Case in point. When I left Orlando, there was a huge controversy brewing here about allowing Uber, a "radical" new form of taxi/pickup service, to become licensed to do business here in OTown. Yes, I've heard of this company before but never had much of an opinion nor any personal experience. But sure enough on day one in NYC I'm standing on a street corner with my son, who several years ago successfully transplanted himself into Manhattan residency status (pause for slight moment of pride coming from this FL mom. . .), and after no more than 30 seconds of watching multiple open cabs pass us by, son gets on IPhone, pushes his Uber app, and in less time that it takes to say 'in a NY minute', a clean and tidy Uber vehicle has located us via his app GPS and pulled over to the exact curb where we are standing in downtown Manhattan. Son opens door, reconfirms his identity with Uber driver and we proceed to get in. Driver reconfirms where we are going, offers us fresh water and minty chewing gum (a surprising touch, oui?), and before I can say, "What's wrong with waiting for a normal, maniacal, foreign-speaking-speed-racing NYC yellow cab driver who will overcharge us?" we are swiftly and safely delivered to our destination. Further, son confirms with pleasant, nicely dressed and polite driver the total amount including gratuity for said transaction to be placed on the account associated with his Uber-app and email for receipt of same, then voilà. We are out the door and in the restaurant with no time for me to even fumble in the seat and refresh my lipstick. Huh. I can definitely see why the regular taxi cab people are fighting against this 'radical' service method. Yeah. It's a no brainer to understand the value of safe, polite service vs. (potentially) crazed drivers and stinky, broken down cabs. Say what? Hello, Orlando, are you listening?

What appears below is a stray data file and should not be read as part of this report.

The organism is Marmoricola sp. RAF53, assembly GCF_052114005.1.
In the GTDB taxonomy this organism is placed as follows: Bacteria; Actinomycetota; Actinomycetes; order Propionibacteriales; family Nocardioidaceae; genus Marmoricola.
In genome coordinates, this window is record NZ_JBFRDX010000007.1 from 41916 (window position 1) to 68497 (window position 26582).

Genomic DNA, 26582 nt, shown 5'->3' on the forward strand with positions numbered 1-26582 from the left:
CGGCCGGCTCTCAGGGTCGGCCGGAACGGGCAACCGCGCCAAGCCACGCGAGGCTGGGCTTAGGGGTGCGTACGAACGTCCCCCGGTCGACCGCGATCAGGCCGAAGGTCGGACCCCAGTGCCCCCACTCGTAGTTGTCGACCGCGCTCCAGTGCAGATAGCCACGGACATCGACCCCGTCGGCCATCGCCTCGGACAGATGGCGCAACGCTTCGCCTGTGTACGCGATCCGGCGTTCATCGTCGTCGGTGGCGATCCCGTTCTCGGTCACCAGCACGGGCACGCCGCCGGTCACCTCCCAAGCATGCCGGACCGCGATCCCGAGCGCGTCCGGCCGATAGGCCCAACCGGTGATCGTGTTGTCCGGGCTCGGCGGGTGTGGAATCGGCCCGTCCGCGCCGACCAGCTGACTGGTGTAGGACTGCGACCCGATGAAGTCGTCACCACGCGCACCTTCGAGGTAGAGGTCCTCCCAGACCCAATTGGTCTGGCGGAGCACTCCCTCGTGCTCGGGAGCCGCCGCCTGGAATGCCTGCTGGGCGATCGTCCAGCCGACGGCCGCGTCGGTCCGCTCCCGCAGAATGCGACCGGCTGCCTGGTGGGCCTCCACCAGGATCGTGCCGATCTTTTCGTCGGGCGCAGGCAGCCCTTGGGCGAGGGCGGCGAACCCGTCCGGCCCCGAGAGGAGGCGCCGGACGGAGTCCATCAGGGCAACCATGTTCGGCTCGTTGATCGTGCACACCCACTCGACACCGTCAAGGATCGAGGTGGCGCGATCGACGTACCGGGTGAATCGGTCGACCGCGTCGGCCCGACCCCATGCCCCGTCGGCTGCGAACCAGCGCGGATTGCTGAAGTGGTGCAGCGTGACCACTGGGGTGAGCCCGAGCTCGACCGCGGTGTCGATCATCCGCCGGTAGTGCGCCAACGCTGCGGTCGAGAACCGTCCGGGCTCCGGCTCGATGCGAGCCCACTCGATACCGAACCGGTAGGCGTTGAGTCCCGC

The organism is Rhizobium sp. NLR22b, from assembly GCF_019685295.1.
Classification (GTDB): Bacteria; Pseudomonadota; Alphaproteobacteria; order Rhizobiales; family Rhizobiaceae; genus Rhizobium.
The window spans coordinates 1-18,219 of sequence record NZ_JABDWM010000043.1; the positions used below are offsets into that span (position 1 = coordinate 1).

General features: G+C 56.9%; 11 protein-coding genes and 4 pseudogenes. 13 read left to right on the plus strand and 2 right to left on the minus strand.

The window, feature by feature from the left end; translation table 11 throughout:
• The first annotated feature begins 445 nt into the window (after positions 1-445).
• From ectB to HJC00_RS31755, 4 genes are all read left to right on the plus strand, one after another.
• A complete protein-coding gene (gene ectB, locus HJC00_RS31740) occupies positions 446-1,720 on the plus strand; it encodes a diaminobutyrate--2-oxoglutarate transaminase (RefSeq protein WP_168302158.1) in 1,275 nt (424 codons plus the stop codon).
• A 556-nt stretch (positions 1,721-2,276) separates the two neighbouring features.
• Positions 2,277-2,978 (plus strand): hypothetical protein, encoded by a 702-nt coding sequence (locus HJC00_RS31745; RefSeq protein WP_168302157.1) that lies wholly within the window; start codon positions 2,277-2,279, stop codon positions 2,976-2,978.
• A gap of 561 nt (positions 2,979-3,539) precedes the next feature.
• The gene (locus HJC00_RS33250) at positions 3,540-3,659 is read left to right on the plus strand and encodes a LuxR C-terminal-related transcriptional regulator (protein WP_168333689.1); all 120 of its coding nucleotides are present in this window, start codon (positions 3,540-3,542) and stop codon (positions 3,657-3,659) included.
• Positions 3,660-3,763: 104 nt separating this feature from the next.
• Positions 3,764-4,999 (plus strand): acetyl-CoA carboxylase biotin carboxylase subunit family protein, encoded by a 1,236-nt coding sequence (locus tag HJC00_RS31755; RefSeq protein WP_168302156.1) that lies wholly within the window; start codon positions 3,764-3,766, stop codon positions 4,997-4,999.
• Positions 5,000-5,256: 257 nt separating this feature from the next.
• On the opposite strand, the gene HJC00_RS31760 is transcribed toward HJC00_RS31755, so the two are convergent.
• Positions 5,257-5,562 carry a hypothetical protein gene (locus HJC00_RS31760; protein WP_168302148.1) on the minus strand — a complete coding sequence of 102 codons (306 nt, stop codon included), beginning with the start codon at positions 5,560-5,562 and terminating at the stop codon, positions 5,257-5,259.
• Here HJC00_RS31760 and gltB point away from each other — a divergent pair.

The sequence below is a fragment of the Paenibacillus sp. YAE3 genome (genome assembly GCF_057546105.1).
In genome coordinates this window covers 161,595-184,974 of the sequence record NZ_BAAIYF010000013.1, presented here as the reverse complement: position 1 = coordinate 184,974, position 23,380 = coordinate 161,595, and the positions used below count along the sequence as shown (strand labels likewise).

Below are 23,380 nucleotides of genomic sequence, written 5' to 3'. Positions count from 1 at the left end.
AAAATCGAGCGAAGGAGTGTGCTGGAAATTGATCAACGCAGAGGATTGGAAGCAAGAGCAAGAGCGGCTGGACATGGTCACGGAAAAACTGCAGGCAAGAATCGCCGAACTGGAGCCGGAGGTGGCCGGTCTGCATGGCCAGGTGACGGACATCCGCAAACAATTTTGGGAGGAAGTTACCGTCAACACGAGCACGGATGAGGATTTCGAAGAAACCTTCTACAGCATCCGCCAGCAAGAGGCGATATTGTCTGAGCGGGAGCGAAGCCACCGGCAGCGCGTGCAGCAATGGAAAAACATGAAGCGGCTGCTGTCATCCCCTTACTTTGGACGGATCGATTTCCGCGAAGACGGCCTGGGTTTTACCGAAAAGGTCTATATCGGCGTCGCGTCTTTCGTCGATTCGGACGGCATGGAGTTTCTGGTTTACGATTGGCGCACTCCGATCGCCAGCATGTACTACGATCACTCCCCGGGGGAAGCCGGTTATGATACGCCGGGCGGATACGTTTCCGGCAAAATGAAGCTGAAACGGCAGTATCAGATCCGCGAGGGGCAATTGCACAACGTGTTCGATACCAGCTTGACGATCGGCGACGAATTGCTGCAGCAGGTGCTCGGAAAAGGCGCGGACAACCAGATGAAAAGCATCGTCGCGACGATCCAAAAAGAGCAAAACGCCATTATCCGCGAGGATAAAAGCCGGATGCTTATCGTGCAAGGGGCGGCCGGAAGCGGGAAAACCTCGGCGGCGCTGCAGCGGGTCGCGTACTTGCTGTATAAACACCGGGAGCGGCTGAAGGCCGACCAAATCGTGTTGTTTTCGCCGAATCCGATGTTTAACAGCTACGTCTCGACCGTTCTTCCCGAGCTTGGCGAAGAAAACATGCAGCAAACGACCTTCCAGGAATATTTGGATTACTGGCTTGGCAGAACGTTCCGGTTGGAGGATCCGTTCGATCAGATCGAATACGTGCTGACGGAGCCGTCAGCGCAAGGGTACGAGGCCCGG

NYC lesson #1 on this trip. NYC is #1 in world dominance for a reason. Apparently they just think clearer, at least when it comes to transportation issues. Enough said.
Moving on, there were other, more subtle lessons and experiences to enjoy, but that one kind of slapped me in the face. In a city that seems really, really complicated to those of us who don't live there, they have managed to simplify a very basic need, that being to get from point A to point B and leave the hassle behind. Go figure. (I'm still puzzled about a few other basic tenets with regards to living in the big city - like serious grocery shopping when you have no car to haul everything home and, really, what happens when you can't resist temptation to buy a full case of toilet paper? Do you actually haul it onto the subway and pluck it down in the seat next to you? Yikes. I feel lucky to shop as I want in the knowledge that my SUV is waiting to be filled to the brim out in the shopping center parking lot, but to each his own, right?)